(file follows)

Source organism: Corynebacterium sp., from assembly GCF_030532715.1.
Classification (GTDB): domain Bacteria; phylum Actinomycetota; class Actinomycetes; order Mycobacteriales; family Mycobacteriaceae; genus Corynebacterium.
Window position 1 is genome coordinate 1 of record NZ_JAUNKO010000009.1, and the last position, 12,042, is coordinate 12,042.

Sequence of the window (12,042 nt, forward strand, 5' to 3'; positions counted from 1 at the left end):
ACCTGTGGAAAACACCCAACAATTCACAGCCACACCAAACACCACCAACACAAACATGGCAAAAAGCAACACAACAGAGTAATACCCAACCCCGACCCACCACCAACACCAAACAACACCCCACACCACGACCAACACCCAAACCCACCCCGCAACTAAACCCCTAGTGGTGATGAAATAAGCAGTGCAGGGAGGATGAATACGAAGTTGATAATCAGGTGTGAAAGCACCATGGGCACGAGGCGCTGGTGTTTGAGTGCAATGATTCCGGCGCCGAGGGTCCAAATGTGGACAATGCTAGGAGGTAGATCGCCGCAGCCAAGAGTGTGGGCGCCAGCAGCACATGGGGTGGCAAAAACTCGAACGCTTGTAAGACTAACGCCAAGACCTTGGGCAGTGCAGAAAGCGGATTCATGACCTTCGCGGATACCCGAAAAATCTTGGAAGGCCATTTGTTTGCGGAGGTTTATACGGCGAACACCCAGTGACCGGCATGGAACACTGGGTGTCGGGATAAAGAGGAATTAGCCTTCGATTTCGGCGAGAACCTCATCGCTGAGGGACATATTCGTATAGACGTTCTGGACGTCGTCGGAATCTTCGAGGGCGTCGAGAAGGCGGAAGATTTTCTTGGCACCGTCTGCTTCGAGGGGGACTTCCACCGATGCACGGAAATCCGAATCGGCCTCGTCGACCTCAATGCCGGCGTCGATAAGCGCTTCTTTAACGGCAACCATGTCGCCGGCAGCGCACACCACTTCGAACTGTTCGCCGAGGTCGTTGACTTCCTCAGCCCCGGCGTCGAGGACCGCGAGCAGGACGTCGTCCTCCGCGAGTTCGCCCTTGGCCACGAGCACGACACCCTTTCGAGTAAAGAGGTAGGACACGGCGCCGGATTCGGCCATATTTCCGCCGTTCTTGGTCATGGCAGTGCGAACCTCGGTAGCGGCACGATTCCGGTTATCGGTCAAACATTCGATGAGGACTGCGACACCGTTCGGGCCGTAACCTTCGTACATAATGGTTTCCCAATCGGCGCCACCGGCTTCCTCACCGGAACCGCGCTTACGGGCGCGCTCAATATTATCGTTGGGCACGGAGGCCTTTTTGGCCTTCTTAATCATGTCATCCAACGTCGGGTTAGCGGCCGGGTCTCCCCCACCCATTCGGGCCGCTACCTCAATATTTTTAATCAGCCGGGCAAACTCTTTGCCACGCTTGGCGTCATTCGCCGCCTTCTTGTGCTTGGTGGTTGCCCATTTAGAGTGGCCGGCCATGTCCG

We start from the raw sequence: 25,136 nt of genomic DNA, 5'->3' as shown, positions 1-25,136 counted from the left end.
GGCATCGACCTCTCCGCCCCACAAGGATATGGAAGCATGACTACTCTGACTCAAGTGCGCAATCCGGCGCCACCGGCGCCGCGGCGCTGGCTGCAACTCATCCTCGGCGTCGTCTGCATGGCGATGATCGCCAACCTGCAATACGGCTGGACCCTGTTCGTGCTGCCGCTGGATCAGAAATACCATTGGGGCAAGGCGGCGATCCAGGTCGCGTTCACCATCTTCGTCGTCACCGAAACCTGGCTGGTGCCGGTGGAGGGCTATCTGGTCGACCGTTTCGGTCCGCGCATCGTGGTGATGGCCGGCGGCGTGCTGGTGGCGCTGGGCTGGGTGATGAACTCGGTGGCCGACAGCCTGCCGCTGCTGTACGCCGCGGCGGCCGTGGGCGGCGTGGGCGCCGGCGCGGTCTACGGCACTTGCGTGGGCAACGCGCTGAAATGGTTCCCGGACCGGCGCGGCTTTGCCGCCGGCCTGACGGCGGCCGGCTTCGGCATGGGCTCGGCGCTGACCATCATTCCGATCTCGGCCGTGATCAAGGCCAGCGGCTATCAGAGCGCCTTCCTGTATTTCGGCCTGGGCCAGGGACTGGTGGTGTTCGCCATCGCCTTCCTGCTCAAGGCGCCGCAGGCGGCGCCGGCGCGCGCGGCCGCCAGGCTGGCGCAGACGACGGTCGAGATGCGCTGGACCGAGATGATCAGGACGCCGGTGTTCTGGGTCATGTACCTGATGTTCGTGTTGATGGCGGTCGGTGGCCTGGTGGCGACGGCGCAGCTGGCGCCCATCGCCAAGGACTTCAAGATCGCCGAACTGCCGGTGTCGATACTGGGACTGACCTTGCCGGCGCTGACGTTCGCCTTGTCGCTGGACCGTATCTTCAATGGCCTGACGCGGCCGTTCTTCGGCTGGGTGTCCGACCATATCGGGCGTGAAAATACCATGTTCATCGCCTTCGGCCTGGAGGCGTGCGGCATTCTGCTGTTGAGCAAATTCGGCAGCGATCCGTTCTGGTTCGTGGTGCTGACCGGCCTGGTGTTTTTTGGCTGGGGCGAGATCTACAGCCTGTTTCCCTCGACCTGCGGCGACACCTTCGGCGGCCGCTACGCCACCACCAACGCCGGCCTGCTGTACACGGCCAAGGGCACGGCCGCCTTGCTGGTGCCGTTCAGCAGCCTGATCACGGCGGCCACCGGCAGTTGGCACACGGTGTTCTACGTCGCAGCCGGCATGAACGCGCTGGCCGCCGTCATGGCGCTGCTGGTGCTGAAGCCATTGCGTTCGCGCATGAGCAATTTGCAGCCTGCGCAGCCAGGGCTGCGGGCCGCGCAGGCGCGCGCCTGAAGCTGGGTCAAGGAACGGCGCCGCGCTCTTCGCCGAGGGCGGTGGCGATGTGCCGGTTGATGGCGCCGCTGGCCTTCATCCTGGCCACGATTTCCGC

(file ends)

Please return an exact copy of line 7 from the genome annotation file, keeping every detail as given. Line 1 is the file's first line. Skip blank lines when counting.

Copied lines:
GGCATCGACCTCTCCGCCCCACAAGGATATGGAAGCATGACTACTCTGACTCAAGTGCGCAATCCGGCGCCACCGGCGCCGCGGCGCTGGCTGCAACTCATCCTCGGCGTCGTCTGCATGGCGATGATCGCCAACCTGCAATACGGCTGGACCCTGTTCGTGCTGCCGCTGGATCAGAAATACCATTGGGGCAAGGCGGCGATCCAGGTCGCGTTCACCATCTTCGTCGTCACCGAAACCTGGCTGGTGCCGGTGGAGGGCTATCTGGTCGACCGTTTCGGTCCGCGCATCGTGGTGATGGCCGGCGGCGTGCTGGTGGCGCTGGGCTGGGTGATGAACTCGGTGGCCGACAGCCTGCCGCTGCTGTACGCCGCGGCGGCCGTGGGCGGCGTGGGCGCCGGCGCGGTCTACGGCACTTGCGTGGGCAACGCGCTGAAATGGTTCCCGGACCGGCGCGGCTTTGCCGCCGGCCTGACGGCGGCCGGCTTCGGCATGGGCTCGGCGCTGACCATCATTCCGATCTCGGCCGTGATCAAGGCCAGCGGCTATCAGAGCGCCTTCCTGTATTTCGGCCTGGGCCAGGGACTGGTGGTGTTCGCCATCGCCTTCCTGCTCAAGGCGCCGCAGGCGGCGCCGGCGCGCGCGGCCGCCAGGCTGGCGCAGACGACGGTCGAGATGCGCTGGACCGAGATGATCAGGACGCCGGTGTTCTGGGTCATGTACCTGATGTTCGTGTTGATGGCGGTCGGTGGCCTGGTGGCGACGGCGCAGCTGGCGCCCATCGCCAAGGACTTCAAGATCGCCGAACTGCCGGTGTCGATACTGGGACTGACCTTGCCGGCGCTGACGTTCGCCTTGTCGCTGGACCGTATCTTCAATGGCCTGACGCGGCCGTTCTTCGGCTGGGTGTCCGACCATATCGGGCGTGAAAATACCATGTTCATCGCCTTCGGCCTGGAGGCGTGCGGCATTCTGCTGTTGAGCAAATTCGGCAGCGATCCGTTCTGGTTCGTGGTGCTGACCGGCCTGGTGTTTTTTGGCTGGGGCGAGATCTACAGCCTGTTTCCCTCGACCTGCGGCGACACCTTCGGCGGCCGCTACGCCACCACCAACGCCGGCCTGCTGTACACGGCCAAGGGCACGGCCGCCTTGCTGGTGCCGTTCAGCAGCCTGATCACGGCGGCCACCGGCAGTTGGCACACGGTGTTCTACGTCGCAGCCGGCATGAACGCGCTGGCCGCCGTCATGGCGCTGCTGGTGCTGAAGCCATTGCGTTCGCGCATGAGCAATTTGCAGCCTGCGCAGCCAGGGCTGCGGGCCGCGCAGGCGCGCGCCTGAAGCTGGGTCAAGGAACGGCGCCGCGCTCTTCGCCGAGGGCGGTGGCGATGTGCCGGTTGATGGCGCCGCTGGCCTTCATCCTGGCCACGATTTCCGC